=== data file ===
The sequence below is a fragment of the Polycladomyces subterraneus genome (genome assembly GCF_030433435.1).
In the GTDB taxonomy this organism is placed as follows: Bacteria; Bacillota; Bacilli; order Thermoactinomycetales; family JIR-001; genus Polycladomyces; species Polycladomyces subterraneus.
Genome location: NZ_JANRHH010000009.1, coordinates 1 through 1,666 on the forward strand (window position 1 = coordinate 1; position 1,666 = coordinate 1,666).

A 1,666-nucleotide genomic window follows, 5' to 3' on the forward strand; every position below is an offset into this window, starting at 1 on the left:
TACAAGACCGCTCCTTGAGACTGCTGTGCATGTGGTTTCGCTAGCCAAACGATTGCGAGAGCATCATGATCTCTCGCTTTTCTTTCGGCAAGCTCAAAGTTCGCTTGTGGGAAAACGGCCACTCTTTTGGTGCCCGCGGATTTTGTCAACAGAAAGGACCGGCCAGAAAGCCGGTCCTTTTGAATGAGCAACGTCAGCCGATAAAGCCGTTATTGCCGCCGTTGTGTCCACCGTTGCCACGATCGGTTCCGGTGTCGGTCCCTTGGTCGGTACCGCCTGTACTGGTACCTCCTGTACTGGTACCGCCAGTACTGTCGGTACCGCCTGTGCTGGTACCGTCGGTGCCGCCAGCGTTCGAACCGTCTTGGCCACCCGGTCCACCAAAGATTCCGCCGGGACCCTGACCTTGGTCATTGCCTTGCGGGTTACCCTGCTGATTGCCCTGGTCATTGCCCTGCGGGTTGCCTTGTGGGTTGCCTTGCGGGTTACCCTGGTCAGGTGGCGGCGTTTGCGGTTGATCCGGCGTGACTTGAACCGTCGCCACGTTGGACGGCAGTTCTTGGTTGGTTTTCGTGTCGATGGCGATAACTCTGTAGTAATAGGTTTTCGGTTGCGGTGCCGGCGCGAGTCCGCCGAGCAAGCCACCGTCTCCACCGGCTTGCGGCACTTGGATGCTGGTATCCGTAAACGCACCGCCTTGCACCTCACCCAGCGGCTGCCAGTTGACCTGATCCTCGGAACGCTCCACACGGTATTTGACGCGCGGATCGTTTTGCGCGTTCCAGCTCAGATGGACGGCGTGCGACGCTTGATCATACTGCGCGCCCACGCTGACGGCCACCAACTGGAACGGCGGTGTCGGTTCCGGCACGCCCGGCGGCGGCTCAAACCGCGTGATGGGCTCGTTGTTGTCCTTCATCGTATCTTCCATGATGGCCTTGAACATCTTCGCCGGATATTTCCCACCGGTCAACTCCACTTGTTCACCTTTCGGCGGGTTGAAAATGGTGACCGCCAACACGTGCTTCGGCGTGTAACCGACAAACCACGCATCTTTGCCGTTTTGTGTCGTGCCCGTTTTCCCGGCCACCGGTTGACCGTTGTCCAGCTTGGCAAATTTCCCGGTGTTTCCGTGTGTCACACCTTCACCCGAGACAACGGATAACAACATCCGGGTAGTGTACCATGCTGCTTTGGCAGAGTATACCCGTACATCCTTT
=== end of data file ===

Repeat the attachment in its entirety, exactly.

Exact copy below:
The sequence below is a fragment of the Polycladomyces subterraneus genome (genome assembly GCF_030433435.1).
In the GTDB taxonomy this organism is placed as follows: Bacteria; Bacillota; Bacilli; order Thermoactinomycetales; family JIR-001; genus Polycladomyces; species Polycladomyces subterraneus.
Genome location: NZ_JANRHH010000009.1, coordinates 1 through 1,666 on the forward strand (window position 1 = coordinate 1; position 1,666 = coordinate 1,666).

A 1,666-nucleotide genomic window follows, 5' to 3' on the forward strand; every position below is an offset into this window, starting at 1 on the left:
TACAAGACCGCTCCTTGAGACTGCTGTGCATGTGGTTTCGCTAGCCAAACGATTGCGAGAGCATCATGATCTCTCGCTTTTCTTTCGGCAAGCTCAAAGTTCGCTTGTGGGAAAACGGCCACTCTTTTGGTGCCCGCGGATTTTGTCAACAGAAAGGACCGGCCAGAAAGCCGGTCCTTTTGAATGAGCAACGTCAGCCGATAAAGCCGTTATTGCCGCCGTTGTGTCCACCGTTGCCACGATCGGTTCCGGTGTCGGTCCCTTGGTCGGTACCGCCTGTACTGGTACCTCCTGTACTGGTACCGCCAGTACTGTCGGTACCGCCTGTGCTGGTACCGTCGGTGCCGCCAGCGTTCGAACCGTCTTGGCCACCCGGTCCACCAAAGATTCCGCCGGGACCCTGACCTTGGTCATTGCCTTGCGGGTTACCCTGCTGATTGCCCTGGTCATTGCCCTGCGGGTTGCCTTGTGGGTTGCCTTGCGGGTTACCCTGGTCAGGTGGCGGCGTTTGCGGTTGATCCGGCGTGACTTGAACCGTCGCCACGTTGGACGGCAGTTCTTGGTTGGTTTTCGTGTCGATGGCGATAACTCTGTAGTAATAGGTTTTCGGTTGCGGTGCCGGCGCGAGTCCGCCGAGCAAGCCACCGTCTCCACCGGCTTGCGGCACTTGGATGCTGGTATCCGTAAACGCACCGCCTTGCACCTCACCCAGCGGCTGCCAGTTGACCTGATCCTCGGAACGCTCCACACGGTATTTGACGCGCGGATCGTTTTGCGCGTTCCAGCTCAGATGGACGGCGTGCGACGCTTGATCATACTGCGCGCCCACGCTGACGGCCACCAACTGGAACGGCGGTGTCGGTTCCGGCACGCCCGGCGGCGGCTCAAACCGCGTGATGGGCTCGTTGTTGTCCTTCATCGTATCTTCCATGATGGCCTTGAACATCTTCGCCGGATATTTCCCACCGGTCAACTCCACTTGTTCACCTTTCGGCGGGTTGAAAATGGTGACCGCCAACACGTGCTTCGGCGTGTAACCGACAAACCACGCATCTTTGCCGTTTTGTGTCGTGCCCGTTTTCCCGGCCACCGGTTGACCGTTGTCCAGCTTGGCAAATTTCCCGGTGTTTCCGTGTGTCACACCTTCACCCGAGACAACGGATAACAACATCCGGGTAGTGTACCATGCTGCTTTGGCAGAGTATACCCGTACATCCTTT